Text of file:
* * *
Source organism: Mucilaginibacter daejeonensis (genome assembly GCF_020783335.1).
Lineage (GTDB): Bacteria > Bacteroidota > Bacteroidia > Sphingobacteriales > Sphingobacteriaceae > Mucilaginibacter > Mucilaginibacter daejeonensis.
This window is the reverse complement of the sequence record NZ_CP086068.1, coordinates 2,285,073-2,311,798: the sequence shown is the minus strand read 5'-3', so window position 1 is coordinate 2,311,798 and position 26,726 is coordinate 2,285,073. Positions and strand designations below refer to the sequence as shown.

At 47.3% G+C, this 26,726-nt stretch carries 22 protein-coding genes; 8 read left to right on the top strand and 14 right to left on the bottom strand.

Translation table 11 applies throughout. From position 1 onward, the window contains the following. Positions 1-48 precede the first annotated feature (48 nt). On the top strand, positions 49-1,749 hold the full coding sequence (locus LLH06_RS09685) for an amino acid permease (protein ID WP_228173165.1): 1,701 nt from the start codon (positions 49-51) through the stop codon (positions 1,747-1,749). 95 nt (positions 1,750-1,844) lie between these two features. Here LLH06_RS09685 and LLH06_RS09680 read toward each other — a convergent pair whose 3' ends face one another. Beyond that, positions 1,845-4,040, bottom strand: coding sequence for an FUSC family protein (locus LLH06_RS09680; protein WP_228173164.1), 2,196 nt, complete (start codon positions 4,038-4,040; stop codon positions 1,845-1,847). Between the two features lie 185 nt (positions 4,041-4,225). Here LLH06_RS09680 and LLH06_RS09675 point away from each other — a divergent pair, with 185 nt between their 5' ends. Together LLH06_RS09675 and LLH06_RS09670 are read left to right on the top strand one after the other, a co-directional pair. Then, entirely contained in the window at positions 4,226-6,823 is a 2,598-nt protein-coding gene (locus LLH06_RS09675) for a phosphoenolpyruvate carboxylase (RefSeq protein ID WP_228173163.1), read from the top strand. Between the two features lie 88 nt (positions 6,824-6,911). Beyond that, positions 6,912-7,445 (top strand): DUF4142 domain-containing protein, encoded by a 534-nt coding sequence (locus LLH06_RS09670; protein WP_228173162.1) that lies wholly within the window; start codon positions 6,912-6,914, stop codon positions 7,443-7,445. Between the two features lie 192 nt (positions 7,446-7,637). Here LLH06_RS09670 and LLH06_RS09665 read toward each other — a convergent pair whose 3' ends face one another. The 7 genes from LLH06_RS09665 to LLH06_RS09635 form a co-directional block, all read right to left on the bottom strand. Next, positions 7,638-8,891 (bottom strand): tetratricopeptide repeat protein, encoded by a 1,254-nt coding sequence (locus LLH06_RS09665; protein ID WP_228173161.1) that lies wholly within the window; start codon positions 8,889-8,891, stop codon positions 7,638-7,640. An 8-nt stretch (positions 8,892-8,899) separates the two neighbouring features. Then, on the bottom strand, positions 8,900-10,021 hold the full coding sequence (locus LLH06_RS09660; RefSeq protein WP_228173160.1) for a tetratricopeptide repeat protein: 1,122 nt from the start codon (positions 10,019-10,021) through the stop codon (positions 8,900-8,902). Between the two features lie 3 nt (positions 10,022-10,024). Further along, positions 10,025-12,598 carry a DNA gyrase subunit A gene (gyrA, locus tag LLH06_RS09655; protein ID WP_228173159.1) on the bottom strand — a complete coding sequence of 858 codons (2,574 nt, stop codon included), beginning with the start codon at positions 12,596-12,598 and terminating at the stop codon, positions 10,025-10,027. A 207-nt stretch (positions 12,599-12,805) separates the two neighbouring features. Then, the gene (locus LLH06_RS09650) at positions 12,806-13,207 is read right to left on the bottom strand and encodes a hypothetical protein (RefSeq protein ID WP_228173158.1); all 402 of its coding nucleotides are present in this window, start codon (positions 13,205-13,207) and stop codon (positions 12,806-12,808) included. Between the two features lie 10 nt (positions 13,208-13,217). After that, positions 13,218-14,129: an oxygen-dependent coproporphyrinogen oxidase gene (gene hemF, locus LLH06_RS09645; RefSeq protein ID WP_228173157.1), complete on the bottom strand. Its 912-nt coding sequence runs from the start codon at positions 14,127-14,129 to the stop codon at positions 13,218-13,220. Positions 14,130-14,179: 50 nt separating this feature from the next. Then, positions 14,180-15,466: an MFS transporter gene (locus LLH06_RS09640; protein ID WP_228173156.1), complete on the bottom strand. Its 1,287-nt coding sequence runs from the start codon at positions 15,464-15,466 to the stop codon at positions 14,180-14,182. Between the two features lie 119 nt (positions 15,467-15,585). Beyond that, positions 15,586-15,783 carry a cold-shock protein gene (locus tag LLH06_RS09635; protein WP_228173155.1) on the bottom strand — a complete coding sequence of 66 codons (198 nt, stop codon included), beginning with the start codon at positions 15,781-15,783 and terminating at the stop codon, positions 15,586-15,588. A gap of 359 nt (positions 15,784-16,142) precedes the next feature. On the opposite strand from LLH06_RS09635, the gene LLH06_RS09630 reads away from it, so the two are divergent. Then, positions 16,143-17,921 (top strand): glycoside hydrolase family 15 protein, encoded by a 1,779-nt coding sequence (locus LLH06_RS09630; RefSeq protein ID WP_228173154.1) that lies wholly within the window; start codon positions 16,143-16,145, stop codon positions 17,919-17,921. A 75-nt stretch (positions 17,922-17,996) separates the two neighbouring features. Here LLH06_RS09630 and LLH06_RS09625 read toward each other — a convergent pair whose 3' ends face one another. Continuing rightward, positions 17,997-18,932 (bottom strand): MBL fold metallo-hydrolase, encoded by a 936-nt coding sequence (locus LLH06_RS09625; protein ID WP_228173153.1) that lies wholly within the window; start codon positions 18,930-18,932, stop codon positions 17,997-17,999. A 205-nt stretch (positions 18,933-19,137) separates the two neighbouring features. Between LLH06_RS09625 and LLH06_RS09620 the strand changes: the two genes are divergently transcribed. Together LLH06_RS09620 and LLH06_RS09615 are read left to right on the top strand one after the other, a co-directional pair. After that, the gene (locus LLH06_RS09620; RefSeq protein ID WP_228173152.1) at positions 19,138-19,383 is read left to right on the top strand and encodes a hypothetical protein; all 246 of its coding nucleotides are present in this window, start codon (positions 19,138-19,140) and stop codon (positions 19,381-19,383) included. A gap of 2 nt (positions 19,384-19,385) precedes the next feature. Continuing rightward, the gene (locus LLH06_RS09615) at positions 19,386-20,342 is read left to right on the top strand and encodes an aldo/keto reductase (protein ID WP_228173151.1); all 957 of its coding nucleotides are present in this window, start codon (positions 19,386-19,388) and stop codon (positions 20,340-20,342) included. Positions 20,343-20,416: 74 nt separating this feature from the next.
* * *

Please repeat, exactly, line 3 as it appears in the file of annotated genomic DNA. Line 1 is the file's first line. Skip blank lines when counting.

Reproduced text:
This window is the reverse complement of the sequence record NZ_CP086068.1, coordinates 2,285,073-2,311,798: the sequence shown is the minus strand read 5'-3', so window position 1 is coordinate 2,311,798 and position 26,726 is coordinate 2,285,073. Positions and strand designations below refer to the sequence as shown.